The process:

Although recommended as a strategy for Broad Ripple in many planning documents, spanning back several decades, the honest examination of a residential parking permit program for Broad Ripple could not begin until there was a place for displaced visitors and employees to park. The construction of a 350-capacity mixed-use parking garage was completed the spring of 2013. A BRVA parking committee was established in May 2013. The committee was made up of business owners and residents. Their goal was to find a parking restriction solution that worked for the community as a whole. From the very beginning the committee has worked closely with DPW.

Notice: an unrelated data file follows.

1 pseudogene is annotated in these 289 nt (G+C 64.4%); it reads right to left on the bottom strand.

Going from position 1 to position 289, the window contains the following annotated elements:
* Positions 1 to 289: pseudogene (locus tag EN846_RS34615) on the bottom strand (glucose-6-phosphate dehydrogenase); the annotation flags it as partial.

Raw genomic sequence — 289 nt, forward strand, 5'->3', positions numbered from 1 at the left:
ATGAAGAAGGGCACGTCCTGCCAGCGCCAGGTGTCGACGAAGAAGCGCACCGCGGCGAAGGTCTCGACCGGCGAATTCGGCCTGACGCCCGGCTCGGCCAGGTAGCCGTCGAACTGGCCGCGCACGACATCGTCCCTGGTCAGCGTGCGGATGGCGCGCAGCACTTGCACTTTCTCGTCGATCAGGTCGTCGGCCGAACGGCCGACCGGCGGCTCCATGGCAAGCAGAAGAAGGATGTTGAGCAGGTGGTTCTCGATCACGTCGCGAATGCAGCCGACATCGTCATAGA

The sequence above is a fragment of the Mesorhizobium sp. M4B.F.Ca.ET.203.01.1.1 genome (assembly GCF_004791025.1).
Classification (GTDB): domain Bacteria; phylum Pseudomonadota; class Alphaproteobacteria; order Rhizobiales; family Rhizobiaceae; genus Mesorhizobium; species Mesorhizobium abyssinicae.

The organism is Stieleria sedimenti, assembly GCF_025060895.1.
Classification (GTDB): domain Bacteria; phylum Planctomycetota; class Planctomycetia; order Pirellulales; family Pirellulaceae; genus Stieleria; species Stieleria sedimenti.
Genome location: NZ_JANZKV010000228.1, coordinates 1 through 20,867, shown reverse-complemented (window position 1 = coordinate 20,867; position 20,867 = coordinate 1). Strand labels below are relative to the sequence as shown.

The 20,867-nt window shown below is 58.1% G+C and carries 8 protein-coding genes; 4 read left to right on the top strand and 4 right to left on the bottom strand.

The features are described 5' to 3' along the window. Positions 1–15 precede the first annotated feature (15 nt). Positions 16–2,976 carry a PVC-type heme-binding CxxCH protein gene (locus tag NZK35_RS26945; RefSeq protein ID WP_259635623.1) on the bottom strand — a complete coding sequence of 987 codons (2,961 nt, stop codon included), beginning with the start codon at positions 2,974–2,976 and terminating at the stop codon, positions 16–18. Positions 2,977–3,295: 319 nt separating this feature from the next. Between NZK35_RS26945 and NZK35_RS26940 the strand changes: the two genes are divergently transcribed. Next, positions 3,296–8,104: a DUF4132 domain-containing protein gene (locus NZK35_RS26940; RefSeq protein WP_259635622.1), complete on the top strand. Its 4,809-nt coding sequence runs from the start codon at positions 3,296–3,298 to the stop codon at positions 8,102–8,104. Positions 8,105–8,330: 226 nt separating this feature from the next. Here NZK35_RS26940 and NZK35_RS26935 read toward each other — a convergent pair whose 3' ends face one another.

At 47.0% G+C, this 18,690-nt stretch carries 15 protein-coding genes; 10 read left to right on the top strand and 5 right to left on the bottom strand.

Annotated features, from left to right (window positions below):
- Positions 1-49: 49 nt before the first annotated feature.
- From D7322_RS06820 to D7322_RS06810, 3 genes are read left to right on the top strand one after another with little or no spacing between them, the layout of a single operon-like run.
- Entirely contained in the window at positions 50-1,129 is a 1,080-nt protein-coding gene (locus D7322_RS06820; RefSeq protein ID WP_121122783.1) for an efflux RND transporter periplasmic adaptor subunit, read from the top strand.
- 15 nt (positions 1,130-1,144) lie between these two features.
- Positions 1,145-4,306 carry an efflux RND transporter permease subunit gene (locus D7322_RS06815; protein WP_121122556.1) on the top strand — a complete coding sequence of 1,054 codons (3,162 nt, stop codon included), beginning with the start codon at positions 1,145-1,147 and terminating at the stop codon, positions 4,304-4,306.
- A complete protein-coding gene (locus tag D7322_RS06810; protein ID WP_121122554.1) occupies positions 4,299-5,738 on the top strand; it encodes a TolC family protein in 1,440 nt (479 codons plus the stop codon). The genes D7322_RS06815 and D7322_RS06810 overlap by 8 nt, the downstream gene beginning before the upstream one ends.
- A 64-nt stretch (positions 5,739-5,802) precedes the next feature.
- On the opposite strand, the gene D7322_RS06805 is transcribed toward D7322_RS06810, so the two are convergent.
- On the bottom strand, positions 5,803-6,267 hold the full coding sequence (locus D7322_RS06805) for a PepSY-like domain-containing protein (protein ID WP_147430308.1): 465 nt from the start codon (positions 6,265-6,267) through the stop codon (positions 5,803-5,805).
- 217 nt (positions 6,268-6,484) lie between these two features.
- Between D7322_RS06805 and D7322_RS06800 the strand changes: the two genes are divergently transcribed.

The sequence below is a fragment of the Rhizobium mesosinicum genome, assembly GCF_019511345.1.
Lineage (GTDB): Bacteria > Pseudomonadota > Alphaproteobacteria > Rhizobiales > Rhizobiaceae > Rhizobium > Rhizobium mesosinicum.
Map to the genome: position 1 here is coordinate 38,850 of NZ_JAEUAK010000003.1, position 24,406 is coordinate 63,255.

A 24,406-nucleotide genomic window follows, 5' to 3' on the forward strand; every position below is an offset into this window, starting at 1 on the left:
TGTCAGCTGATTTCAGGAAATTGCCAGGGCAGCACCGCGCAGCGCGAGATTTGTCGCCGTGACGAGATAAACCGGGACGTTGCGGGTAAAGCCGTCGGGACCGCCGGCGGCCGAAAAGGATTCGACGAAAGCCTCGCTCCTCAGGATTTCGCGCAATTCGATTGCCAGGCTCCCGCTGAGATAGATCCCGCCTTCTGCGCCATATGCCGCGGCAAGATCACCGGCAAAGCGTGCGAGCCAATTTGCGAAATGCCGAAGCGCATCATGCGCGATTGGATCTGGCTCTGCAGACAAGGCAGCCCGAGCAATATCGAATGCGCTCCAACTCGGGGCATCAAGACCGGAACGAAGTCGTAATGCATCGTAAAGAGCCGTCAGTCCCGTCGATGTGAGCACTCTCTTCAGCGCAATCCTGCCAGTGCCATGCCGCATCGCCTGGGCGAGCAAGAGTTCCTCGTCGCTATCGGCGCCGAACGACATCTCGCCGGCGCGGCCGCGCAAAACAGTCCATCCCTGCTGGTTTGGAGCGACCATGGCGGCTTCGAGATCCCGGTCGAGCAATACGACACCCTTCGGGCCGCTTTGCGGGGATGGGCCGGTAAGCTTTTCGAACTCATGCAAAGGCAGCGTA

The committee completed a community-wide survey regarding parking permits in the fall of 2013. Approximately 350 residents responded. 9% of respondents said they rely totally on on-street parking. Ultimately the committee found that 44.5% of respondents wanted a parking permit program and 55.5% did not. In addition to the survey, the parking committee examined how residents and visitors got to their destinations (availability of sidewalks, connectivity to Monon Trail, etc.), safety of intersections, vehicle maneuverability (which led them to the examination of widths of streets), and the potential of adding bike lanes. As the examination became more and more thorough, it became clear to the committee that this was an opportunity to implement widespread changes to make Broad Ripple streets safer and provide a better experience for all users.

Why parking restrictions and not a parking permit plan: